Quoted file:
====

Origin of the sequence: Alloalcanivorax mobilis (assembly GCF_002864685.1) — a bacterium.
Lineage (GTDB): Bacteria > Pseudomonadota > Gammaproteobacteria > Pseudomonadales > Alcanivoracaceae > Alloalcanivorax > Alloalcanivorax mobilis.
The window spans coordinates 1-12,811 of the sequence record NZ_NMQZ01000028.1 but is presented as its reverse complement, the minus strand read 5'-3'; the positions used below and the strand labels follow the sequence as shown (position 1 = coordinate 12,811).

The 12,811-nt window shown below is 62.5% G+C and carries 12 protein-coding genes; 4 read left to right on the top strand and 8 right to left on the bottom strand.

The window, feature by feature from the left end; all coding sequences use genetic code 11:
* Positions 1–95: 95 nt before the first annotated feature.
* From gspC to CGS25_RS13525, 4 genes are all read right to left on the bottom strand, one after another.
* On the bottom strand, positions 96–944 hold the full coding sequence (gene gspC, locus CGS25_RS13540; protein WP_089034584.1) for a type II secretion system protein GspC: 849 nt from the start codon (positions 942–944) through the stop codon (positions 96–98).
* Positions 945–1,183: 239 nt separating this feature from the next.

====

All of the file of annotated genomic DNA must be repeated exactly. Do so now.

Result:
Origin of the sequence: Alloalcanivorax mobilis (assembly GCF_002864685.1) — a bacterium.
Lineage (GTDB): Bacteria > Pseudomonadota > Gammaproteobacteria > Pseudomonadales > Alcanivoracaceae > Alloalcanivorax > Alloalcanivorax mobilis.
The window spans coordinates 1-12,811 of the sequence record NZ_NMQZ01000028.1 but is presented as its reverse complement, the minus strand read 5'-3'; the positions used below and the strand labels follow the sequence as shown (position 1 = coordinate 12,811).

The 12,811-nt window shown below is 62.5% G+C and carries 12 protein-coding genes; 4 read left to right on the top strand and 8 right to left on the bottom strand.

The window, feature by feature from the left end; all coding sequences use genetic code 11:
* Positions 1–95: 95 nt before the first annotated feature.
* From gspC to CGS25_RS13525, 4 genes are all read right to left on the bottom strand, one after another.
* On the bottom strand, positions 96–944 hold the full coding sequence (gene gspC, locus CGS25_RS13540; protein WP_089034584.1) for a type II secretion system protein GspC: 849 nt from the start codon (positions 942–944) through the stop codon (positions 96–98).
* Positions 945–1,183: 239 nt separating this feature from the next.